The Iraqi people's "unified resistance" forced the United States to pull its military out of their country, Iran's supreme leader, Ayatollah Ali Khamenei, said Sunday.
The national defiance "which finally resulted in America being forced to withdraw from Iraq is a golden page in the history of this nation," Khamenei told the visiting head of Iraq's autonomous Kurdish region, Massud Barzani, according to his office.
The comments were the first reaction by Iran's paramount leader to US President Barack Obama's announcement on October 21 that the 39,000 US soldiers still stationed in Iraq would leave by the end of this year, drawing the curtain on the long eight-year war in Iran's neighbour.
Although the withdrawal was the fulfilment of a 2008 election campaign promise by Obama, Republican opponents have portrayed it as an error that would allow Iran to expand its influence in Iraq.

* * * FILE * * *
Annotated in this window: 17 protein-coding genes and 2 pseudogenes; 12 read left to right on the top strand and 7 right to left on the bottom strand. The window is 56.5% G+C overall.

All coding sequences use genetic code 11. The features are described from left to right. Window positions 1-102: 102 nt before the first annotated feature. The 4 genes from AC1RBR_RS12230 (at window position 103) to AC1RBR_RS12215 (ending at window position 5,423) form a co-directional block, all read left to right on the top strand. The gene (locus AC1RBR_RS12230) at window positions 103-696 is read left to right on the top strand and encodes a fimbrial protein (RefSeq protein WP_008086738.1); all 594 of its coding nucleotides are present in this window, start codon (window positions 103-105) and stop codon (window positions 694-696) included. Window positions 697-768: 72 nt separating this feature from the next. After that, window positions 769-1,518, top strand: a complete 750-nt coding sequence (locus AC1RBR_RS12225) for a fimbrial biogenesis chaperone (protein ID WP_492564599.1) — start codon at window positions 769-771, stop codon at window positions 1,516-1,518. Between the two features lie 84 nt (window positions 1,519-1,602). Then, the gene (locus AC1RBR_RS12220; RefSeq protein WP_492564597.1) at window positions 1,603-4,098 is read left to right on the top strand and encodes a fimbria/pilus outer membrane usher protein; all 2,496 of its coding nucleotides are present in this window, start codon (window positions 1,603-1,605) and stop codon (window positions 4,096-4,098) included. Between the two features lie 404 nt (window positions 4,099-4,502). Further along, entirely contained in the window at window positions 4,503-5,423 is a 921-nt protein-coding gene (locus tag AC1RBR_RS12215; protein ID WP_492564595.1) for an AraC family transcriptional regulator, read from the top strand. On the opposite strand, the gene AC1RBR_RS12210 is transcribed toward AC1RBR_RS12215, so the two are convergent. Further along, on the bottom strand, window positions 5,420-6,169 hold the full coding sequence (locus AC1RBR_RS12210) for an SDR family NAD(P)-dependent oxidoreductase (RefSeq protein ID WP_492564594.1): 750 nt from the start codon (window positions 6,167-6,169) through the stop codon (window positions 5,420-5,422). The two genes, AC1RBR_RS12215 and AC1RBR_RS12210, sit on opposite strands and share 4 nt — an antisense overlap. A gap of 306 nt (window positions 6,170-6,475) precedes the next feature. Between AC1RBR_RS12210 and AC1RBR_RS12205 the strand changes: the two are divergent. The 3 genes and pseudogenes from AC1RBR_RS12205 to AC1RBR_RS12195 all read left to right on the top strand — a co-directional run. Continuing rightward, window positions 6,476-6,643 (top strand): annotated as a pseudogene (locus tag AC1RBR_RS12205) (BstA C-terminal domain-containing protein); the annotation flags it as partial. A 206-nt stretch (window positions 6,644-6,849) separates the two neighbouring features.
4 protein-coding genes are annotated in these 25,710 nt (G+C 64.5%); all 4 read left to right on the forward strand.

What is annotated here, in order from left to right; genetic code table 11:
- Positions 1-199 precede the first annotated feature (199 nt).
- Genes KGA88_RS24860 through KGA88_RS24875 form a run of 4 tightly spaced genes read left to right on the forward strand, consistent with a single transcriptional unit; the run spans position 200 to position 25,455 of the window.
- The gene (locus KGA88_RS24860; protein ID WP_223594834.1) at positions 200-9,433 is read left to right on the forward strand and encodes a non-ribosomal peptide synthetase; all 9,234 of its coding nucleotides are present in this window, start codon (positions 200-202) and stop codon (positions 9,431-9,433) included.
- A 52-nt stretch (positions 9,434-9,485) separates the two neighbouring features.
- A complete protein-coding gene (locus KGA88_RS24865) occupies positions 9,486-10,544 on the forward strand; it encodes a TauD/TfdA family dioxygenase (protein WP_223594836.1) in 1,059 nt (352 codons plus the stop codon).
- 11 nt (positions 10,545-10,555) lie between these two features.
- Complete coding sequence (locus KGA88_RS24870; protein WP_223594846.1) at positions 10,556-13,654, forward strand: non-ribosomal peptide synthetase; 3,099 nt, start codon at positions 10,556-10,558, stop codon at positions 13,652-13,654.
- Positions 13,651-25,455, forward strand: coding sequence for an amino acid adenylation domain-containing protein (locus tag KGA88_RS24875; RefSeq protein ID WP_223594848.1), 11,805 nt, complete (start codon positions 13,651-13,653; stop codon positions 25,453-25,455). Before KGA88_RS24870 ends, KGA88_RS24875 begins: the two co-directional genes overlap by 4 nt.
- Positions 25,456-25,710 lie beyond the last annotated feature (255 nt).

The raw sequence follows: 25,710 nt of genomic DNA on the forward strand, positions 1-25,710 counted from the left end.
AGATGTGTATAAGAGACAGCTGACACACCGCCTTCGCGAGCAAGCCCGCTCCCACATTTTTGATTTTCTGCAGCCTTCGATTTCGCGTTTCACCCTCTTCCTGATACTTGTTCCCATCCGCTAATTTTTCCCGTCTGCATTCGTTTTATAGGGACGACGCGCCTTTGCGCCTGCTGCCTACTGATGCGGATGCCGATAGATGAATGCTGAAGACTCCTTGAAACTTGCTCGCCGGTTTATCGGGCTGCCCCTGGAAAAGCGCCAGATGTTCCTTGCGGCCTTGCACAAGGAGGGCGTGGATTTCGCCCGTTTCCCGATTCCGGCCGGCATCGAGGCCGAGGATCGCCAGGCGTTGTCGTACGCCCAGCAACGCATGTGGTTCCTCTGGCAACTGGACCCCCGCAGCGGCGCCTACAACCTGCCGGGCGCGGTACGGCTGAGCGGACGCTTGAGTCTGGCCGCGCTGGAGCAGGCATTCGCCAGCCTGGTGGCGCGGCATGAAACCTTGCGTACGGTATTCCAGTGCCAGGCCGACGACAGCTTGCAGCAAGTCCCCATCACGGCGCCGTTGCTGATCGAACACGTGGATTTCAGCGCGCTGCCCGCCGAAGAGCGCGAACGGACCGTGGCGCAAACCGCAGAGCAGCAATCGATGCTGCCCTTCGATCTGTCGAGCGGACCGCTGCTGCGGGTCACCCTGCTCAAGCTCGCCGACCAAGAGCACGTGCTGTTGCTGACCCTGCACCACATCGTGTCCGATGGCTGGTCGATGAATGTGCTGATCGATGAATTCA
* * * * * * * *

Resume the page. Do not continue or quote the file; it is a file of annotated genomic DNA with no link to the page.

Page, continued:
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Both US Secretary of State Hillary Clinton and Defence Secretary Leon Panetta have warned Iran not to meddle in Iraq when the US forces leave.
Panetta said the United States "will maintain a long-term relationship with Iraq" and stated: "The message to Iran and everybody else that might have any ideas there is that the US is going to have a presence in the region for a long time to come."
Iranian officials have repeatedly called for US troops to leave Iraq ever since the 2003 invasion which overthrew Saddam Hussein.
US officials have accused Iran of arming and supporting Shiite militias in Iraq against US troops.
Iran's president, Mahmoud Ahmadinejad, said immediately after Obama's announcement that the US withdrawal was "a good thing" and he expected a change in Tehran-Baghdad ties to ensue.